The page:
With its focus on improving the security of the web, OWASP released its first OWASP Top 10 list of application security risks in 2003. The list has been updated and released every three or four years since then, and it has been used by many organizations as a security awareness tool during code reviews and to ensure the riskiest vulnerabilities are mitigated.

OWASP highlights

Notably, OWASP security concepts have been adopted globally. OWASP boasts over 46,000 participants, more than 65 organizational supporters and even more academic followers.

The voluntary OWASP approach has been a proven foundation for improved web application security since 2001. With this success, Daniel Miessler and Craig Smith assumed project leadership roles to build the OWASP IoT Security Project.

OWASP IoT Project

According to OWASP, it's Internet of Things Project is "designed to help manufacturers, developers and consumers better understand the security issues associated with [IoT] and to enable users in any context to make better security decisions when building, deploying or assessing IoT technologies."

A key perspective Miessler and Smith offer is that IoT security is not about the thing, but is instead a holistic approach to security where all the elements need to be considered, from the IoT device to the cloud to the mobile application to the network interfaces. This security approach also includes the software, use of encryption and authentication, USB ports, and, of course, physical security.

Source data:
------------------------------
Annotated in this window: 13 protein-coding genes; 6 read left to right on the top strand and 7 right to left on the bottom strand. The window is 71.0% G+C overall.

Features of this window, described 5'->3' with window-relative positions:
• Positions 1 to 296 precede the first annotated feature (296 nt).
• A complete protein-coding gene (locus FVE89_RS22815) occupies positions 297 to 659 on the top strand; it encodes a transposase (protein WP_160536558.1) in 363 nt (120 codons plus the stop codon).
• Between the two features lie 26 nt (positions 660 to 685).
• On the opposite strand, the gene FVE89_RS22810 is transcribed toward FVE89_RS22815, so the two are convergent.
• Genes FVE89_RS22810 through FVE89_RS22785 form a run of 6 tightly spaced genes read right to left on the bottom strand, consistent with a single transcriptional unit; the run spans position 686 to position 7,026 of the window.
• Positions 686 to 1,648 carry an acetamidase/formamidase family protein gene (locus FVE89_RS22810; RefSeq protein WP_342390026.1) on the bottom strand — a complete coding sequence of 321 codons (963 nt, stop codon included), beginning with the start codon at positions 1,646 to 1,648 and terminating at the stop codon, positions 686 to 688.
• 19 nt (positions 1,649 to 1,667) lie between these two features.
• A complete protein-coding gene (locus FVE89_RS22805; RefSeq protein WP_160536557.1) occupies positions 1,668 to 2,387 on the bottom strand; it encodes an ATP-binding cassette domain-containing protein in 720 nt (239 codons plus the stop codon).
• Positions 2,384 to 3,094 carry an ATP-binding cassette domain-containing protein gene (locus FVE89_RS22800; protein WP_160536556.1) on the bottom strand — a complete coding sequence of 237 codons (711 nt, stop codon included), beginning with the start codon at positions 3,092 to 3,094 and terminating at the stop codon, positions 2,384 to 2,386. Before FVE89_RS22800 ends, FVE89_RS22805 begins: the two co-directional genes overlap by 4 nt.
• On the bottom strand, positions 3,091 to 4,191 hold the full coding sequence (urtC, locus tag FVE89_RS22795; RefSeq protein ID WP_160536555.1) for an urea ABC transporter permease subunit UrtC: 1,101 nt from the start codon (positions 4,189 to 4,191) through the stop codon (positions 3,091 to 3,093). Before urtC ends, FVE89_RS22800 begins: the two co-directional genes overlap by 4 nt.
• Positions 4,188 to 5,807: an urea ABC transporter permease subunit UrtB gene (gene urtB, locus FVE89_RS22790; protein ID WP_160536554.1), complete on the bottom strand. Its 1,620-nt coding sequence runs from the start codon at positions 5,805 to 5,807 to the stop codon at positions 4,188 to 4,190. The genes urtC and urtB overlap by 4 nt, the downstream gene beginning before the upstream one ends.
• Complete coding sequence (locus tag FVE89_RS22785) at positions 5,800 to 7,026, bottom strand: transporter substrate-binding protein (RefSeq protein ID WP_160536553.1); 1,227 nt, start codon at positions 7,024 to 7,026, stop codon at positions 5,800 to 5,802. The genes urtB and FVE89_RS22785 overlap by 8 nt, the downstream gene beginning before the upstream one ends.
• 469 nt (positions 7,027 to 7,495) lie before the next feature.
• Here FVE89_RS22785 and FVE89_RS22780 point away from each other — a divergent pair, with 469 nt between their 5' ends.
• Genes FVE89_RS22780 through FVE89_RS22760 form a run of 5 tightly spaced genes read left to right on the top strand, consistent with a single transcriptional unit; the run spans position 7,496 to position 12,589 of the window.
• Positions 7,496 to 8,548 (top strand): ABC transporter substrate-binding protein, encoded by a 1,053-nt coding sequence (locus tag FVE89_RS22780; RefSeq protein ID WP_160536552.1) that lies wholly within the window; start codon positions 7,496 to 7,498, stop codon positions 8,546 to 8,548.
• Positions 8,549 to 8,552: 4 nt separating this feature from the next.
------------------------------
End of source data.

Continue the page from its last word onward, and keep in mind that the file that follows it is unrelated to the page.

In keeping with the classic Top 10 list tradition of OWASP, a "Top 10 IoT Vulnerabilities" list was published in 2014 pinpointing the following issues:

  1. Insecure web interface
  2. Insufficient authentication/authorization
  3. Insecure network services
  4. Lack of transport encryption/integrity verification
  5. Privacy concerns
  6. Insecure cloud interface
  7. Insecure mobile interface
  8. Insufficient security configurability
  9. Insecure software/firmware
  10. Poor physical security

What's included in the OWASP IoT Project?

The OWASP Internet of Things Project provides information on the following topical areas:

  • IoT framework assessment. Designing secure IoT systems should include the use of a secure IoT framework and ecosystem. The framework is intended to ensure developers do not overlook any security requirements or considerations, and even improves the pace of application development. This section of the OWASP IoT Security Project offers framework considerations for the edge, gateway, cloud and mobile components.